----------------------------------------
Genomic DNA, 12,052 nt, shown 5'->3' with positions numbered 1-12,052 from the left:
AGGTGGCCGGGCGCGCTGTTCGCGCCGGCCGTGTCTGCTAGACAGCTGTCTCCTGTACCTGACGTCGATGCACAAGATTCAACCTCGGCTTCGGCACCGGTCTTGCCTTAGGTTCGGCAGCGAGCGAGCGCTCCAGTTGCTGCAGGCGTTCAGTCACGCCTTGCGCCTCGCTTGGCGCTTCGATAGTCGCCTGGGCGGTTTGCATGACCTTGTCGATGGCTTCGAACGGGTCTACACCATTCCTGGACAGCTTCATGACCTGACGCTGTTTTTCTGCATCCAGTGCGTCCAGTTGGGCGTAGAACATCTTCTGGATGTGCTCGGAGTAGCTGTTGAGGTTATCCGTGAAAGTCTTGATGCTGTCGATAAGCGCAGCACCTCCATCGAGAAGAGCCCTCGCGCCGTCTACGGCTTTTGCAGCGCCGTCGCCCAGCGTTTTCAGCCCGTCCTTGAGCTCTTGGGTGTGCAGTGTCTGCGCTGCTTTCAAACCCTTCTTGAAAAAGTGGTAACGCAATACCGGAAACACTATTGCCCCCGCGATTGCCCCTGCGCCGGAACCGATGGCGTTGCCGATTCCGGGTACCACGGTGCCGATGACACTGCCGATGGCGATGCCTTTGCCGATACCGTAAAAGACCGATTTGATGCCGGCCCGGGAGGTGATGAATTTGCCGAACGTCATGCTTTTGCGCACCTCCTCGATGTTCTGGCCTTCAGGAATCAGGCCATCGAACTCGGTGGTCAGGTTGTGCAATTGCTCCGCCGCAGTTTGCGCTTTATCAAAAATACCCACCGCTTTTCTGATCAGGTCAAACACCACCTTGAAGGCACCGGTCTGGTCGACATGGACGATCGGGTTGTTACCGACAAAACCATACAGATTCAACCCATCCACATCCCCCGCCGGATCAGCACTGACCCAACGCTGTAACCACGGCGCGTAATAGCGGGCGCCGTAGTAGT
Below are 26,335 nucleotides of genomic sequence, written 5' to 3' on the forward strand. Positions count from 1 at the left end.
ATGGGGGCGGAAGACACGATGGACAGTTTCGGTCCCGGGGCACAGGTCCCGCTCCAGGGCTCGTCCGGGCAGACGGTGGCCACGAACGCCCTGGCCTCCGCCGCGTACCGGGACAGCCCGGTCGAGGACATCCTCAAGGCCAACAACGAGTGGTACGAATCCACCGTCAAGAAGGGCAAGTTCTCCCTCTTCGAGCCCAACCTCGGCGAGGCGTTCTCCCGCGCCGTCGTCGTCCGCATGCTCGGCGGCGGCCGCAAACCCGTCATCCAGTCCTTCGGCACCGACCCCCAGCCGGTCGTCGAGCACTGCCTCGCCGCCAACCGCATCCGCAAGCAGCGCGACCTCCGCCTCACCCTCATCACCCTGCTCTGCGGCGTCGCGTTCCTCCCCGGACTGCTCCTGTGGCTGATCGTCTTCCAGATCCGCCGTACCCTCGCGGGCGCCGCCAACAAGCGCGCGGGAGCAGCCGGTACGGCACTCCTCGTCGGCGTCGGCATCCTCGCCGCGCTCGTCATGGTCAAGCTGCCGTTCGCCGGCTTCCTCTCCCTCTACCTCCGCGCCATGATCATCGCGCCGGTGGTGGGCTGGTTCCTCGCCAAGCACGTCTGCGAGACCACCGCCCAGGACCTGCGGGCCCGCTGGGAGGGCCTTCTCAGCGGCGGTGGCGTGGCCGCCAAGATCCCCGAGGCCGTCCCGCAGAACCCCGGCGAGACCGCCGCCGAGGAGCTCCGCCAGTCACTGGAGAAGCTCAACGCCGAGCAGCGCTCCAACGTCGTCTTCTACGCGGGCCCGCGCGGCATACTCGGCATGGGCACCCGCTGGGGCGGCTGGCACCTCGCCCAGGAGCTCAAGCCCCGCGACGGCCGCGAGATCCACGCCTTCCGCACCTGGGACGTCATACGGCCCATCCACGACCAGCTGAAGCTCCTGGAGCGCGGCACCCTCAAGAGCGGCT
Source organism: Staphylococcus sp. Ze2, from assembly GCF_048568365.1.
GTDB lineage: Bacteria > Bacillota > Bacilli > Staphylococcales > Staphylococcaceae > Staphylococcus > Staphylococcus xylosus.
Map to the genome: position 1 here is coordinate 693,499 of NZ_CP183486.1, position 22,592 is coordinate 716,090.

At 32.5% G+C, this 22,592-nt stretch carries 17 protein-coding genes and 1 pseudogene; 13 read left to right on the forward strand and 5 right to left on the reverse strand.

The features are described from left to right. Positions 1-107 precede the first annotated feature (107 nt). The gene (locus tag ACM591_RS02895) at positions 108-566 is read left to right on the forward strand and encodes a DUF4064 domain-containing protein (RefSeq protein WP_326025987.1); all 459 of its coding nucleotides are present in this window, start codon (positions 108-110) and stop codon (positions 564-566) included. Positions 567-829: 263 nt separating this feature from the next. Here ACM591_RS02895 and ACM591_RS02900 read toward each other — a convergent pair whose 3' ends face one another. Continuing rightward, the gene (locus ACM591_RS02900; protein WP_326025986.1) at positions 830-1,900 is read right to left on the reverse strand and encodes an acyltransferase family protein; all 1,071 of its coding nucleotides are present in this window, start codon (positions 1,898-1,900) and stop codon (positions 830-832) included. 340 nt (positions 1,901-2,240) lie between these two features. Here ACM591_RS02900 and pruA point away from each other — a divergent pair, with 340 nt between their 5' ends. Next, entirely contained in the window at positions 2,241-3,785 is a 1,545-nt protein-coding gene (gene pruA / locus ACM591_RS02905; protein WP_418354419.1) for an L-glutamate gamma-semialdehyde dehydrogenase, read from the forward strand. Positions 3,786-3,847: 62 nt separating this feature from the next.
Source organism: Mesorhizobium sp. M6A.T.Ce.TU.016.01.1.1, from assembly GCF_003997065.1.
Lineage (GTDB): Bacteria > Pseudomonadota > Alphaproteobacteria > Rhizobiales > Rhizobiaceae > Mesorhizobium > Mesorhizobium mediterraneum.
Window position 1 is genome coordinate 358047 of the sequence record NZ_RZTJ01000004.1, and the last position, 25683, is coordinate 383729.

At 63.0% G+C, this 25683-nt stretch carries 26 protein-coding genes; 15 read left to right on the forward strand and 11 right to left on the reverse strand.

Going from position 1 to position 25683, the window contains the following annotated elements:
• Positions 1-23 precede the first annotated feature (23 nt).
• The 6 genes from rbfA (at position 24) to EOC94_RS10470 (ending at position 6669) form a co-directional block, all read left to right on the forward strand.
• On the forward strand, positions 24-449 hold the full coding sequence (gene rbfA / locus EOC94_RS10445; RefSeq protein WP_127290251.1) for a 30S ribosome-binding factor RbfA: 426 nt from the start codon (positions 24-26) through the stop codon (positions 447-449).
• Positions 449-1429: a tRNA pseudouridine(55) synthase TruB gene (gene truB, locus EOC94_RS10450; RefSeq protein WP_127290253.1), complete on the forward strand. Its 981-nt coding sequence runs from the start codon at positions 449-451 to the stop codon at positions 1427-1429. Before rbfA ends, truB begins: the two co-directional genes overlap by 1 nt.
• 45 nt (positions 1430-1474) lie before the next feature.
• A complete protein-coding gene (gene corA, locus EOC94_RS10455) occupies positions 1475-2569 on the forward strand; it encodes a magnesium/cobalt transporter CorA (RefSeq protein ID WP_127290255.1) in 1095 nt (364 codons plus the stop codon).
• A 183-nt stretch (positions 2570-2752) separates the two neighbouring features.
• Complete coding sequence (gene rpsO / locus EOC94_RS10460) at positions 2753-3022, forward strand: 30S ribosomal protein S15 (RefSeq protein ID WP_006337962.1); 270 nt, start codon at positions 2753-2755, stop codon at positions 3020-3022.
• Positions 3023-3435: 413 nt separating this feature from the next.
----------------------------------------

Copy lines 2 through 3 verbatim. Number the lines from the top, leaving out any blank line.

AGGTGGCCGGGCGCGCTGTTCGCGCCGGCCGTGTCTGCTAGACAGCTGTCTCCTGTACCTGACGTCGATGCACAAGATTCAACCTCGGCTTCGGCACCGGTCTTGCCTTAGGTTCGGCAGCGAGCGAGCGCTCCAGTTGCTGCAGGCGTTCAGTCACGCCTTGCGCCTCGCTTGGCGCTTCGATAGTCGCCTGGGCGGTTTGCATGACCTTGTCGATGGCTTCGAACGGGTCTACACCATTCCTGGACAGCTTCATGACCTGACGCTGTTTTTCTGCATCCAGTGCGTCCAGTTGGGCGTAGAACATCTTCTGGATGTGCTCGGAGTAGCTGTTGAGGTTATCCGTGAAAGTCTTGATGCTGTCGATAAGCGCAGCACCTCCATCGAGAAGAGCCCTCGCGCCGTCTACGGCTTTTGCAGCGCCGTCGCCCAGCGTTTTCAGCCCGTCCTTGAGCTCTTGGGTGTGCAGTGTCTGCGCTGCTTTCAAACCCTTCTTGAAAAAGTGGTAACGCAATACCGGAAACACTATTGCCCCCGCGATTGCCCCTGCGCCGGAACCGATGGCGTTGCCGATTCCGGGTACCACGGTGCCGATGACACTGCCGATGGCGATGCCTTTGCCGATACCGTAAAAGACCGATTTGATGCCGGCCCGGGAGGTGATGAATTTGCCGAACGTCATGCTTTTGCGCACCTCCTCGATGTTCTGGCCTTCAGGAATCAGGCCATCGAACTCGGTGGTCAGGTTGTGCAATTGCTCCGCCGCAGTTTGCGCTTTATCAAAAATACCCACCGCTTTTCTGATCAGGTCAAACACCACCTTGAAGGCACCGGTCTGGTCGACATGGACGATCGGGTTGTTACCGACAAAACCATACAGATTCAACCCATCCACATCCCCCGCCGGATCAGCACTGACCCAACGCTGTAACCACGGCGCGTAATAGCGGGCGCCGTAGTAGT
Below are 26,335 nucleotides of genomic sequence, written 5' to 3' on the forward strand. Positions count from 1 at the left end.